Start with...a starting chain

Didn't have the pattern link, so I had to wing it.  Starting out with a base chain that would ensure a semi-snug fit around my roll of toilet paper.  Single crochet from there. I hooked quite a wide band of white, as I want to fold it over resembling a furry edge to the hat.

Onwards with the hat

Once I though it would be wide enough to double over, I continued with red, until as least a few rows taller than the toilet roll.

Now I had to shape this thing, with no idea how.  Some decreasing of stitches had to be done, and the first attempt (reducing one stitch every second row) left me with a veeeeeeery long, pointy hat - no good.  A decrease in every row resulted in a hat too short.  So in the end...it was every one-and-three-quarters of a row.  #exasperated

As I was going in the round as per amigurumi and not really counting, I marked the last spot with white, more or less went one and three quarters around before decreasing again...

White yarn marks the last spot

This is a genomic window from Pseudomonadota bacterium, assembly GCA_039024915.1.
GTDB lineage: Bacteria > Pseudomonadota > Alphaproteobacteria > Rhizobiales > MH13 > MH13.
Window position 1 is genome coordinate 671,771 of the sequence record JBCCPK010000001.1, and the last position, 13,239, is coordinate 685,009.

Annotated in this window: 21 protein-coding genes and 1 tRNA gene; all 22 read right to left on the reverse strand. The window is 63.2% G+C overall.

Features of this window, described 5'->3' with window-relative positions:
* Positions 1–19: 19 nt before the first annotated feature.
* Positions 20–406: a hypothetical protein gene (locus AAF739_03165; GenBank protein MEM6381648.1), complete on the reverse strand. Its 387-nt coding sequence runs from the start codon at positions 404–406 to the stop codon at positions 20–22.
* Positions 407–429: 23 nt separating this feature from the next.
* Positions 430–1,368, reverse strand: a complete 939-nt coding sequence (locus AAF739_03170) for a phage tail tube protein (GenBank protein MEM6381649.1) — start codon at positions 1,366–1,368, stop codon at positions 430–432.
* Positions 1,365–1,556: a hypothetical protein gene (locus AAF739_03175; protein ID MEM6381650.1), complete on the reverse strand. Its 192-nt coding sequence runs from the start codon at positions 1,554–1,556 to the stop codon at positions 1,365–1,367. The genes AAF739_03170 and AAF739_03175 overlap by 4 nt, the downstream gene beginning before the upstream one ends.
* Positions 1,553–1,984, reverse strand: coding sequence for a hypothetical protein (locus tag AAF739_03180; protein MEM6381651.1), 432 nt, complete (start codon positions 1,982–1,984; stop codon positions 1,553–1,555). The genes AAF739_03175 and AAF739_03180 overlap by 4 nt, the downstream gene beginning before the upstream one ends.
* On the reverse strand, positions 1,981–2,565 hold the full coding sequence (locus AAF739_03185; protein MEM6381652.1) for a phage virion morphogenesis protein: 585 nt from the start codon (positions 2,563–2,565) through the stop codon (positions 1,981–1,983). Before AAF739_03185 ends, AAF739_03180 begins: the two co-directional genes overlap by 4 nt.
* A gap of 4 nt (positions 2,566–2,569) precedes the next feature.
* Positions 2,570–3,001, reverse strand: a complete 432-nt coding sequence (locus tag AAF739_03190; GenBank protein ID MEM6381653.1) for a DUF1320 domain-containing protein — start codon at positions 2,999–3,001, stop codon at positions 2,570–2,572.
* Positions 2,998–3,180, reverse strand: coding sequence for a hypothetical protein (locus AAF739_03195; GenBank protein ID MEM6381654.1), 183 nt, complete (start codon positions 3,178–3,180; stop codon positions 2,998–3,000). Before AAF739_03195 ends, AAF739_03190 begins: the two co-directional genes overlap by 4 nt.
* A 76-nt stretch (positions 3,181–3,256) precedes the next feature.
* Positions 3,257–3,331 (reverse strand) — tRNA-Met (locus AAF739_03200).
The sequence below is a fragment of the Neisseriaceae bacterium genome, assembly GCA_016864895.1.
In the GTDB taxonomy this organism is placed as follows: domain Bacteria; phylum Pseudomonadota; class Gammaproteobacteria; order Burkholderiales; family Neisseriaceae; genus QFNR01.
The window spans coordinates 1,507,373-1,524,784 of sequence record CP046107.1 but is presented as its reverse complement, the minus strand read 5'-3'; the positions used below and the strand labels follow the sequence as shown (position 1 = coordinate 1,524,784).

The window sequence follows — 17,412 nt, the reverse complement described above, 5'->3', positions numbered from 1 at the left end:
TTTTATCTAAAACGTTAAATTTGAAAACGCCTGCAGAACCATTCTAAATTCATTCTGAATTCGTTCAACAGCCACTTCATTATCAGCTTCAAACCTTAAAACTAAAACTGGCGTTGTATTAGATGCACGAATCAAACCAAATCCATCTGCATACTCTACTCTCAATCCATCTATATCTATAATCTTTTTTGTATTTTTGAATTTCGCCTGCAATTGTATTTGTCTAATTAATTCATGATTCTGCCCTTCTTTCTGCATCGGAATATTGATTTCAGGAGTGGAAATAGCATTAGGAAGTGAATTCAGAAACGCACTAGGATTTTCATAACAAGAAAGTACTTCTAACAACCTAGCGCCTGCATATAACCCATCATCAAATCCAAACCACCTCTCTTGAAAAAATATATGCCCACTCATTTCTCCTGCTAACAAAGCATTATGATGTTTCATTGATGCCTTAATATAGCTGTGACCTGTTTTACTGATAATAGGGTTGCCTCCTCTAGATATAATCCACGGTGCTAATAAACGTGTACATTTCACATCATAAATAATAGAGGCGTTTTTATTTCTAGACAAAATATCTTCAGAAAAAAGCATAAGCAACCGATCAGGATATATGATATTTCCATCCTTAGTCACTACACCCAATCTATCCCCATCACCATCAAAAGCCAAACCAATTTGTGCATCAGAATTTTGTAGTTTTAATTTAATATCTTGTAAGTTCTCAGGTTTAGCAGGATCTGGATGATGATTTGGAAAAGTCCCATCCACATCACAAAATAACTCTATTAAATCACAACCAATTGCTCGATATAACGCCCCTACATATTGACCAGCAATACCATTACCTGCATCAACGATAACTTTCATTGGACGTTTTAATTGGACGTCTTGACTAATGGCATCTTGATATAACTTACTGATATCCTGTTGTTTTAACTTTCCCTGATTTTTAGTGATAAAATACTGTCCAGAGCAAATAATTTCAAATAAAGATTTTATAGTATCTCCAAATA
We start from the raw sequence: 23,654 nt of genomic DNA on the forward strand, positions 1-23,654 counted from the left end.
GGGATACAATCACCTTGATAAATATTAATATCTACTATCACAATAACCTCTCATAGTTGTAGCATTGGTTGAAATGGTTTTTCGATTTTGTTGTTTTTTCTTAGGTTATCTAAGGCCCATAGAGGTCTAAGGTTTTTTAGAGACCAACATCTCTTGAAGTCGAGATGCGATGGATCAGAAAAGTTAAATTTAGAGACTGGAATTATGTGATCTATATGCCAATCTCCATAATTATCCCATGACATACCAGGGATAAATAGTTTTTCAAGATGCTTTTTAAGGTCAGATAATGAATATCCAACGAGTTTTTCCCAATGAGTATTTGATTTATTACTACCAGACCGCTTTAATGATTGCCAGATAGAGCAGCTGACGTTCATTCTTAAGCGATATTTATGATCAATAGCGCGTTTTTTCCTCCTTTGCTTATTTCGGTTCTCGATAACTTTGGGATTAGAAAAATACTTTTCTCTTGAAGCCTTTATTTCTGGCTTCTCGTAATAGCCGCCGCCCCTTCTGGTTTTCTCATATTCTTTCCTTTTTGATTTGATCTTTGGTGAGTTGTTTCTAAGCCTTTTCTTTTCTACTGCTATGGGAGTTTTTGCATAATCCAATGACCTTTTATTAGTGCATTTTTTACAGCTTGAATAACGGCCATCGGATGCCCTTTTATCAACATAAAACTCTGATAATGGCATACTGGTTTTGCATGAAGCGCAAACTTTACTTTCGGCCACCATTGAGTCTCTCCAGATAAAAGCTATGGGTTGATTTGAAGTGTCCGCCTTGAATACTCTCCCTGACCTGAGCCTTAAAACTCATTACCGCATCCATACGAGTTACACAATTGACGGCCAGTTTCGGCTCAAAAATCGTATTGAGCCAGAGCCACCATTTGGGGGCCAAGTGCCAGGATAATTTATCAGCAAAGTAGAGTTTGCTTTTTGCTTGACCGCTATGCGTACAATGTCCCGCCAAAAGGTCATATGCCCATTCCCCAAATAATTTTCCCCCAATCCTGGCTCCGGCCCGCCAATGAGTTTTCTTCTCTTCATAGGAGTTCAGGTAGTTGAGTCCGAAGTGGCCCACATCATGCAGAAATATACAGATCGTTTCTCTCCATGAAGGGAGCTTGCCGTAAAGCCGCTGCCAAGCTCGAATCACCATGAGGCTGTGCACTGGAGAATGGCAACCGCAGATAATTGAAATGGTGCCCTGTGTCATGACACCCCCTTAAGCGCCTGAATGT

...until it was done and I folded over the white and then had to do something to the pointy bit, and I didn't want to make a pompom, when happily these appeared in a kitchen drawer of all places:

Jingle Bells :-)

And off the hat went, to spend Christmas in the guest loo, with all kinds of funny and quirky and pretty, Anneke's doily rug and my mom's potty (for used hand towels),  my poetry collection and cartoons, a 1994 voter's letter and some pretty pictures, my gran's frame repainted and a Moroccan wire shelf.

That's a beaded wire scorpion on the floor.

Toilet crochet, but prettier

Until the next project!  

Which might be green and orange...roll on Paddy Day?